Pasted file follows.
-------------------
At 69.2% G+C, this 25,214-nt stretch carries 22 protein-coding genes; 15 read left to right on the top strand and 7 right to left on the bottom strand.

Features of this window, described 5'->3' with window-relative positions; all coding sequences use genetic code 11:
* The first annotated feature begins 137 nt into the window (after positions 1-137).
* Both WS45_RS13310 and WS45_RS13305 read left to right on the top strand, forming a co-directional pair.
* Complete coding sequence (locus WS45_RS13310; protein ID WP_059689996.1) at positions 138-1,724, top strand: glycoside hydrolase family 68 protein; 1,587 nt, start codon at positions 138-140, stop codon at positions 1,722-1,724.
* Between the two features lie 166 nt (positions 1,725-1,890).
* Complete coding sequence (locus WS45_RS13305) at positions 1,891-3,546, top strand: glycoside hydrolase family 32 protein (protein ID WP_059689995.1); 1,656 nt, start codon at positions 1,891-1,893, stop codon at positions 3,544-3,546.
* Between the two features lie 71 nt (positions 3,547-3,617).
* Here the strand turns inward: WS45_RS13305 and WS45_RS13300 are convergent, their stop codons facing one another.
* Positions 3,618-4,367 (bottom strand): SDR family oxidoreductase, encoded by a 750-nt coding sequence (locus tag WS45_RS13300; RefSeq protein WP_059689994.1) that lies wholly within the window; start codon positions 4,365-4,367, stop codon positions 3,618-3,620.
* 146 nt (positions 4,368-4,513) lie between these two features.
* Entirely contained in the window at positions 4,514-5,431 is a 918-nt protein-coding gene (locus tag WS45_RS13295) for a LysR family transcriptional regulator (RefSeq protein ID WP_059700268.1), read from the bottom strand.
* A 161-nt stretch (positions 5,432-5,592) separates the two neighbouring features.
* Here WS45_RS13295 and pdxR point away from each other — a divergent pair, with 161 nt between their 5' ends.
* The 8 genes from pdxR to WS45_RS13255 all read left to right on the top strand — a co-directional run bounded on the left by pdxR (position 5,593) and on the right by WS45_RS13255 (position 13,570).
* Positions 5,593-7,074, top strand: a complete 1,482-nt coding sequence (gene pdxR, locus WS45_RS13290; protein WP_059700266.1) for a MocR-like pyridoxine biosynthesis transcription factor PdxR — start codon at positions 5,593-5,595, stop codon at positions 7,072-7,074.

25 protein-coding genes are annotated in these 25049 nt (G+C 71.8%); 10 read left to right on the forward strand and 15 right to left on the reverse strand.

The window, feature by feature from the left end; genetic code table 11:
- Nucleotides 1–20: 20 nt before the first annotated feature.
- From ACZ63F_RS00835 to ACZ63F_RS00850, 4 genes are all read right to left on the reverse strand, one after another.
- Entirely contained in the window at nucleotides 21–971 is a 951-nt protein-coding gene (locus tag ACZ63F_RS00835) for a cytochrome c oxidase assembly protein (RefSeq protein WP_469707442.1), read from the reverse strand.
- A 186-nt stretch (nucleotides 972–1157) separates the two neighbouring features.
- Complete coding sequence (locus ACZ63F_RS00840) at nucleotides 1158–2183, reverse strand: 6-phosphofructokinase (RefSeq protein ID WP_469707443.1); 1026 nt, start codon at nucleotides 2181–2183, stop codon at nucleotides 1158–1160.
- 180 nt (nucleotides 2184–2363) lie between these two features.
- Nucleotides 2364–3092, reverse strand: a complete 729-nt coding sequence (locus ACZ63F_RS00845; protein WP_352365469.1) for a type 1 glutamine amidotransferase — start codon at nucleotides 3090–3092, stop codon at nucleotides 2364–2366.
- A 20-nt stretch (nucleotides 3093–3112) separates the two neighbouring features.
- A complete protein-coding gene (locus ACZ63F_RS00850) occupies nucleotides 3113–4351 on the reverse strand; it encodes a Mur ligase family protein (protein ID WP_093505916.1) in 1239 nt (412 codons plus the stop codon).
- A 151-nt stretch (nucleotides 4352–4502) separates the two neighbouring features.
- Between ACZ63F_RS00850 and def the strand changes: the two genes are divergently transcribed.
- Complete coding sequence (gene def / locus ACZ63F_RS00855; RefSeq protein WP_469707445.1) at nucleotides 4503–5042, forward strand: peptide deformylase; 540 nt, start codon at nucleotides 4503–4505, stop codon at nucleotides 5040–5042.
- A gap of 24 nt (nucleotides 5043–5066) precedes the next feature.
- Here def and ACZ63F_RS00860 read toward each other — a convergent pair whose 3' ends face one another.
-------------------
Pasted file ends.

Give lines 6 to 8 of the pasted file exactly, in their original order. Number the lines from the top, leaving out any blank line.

* Between the two features lie 166 nt (positions 1,725-1,890).
* Complete coding sequence (locus WS45_RS13305) at positions 1,891-3,546, top strand: glycoside hydrolase family 32 protein (protein ID WP_059689995.1); 1,656 nt, start codon at positions 1,891-1,893, stop codon at positions 3,544-3,546.
* Between the two features lie 71 nt (positions 3,547-3,617).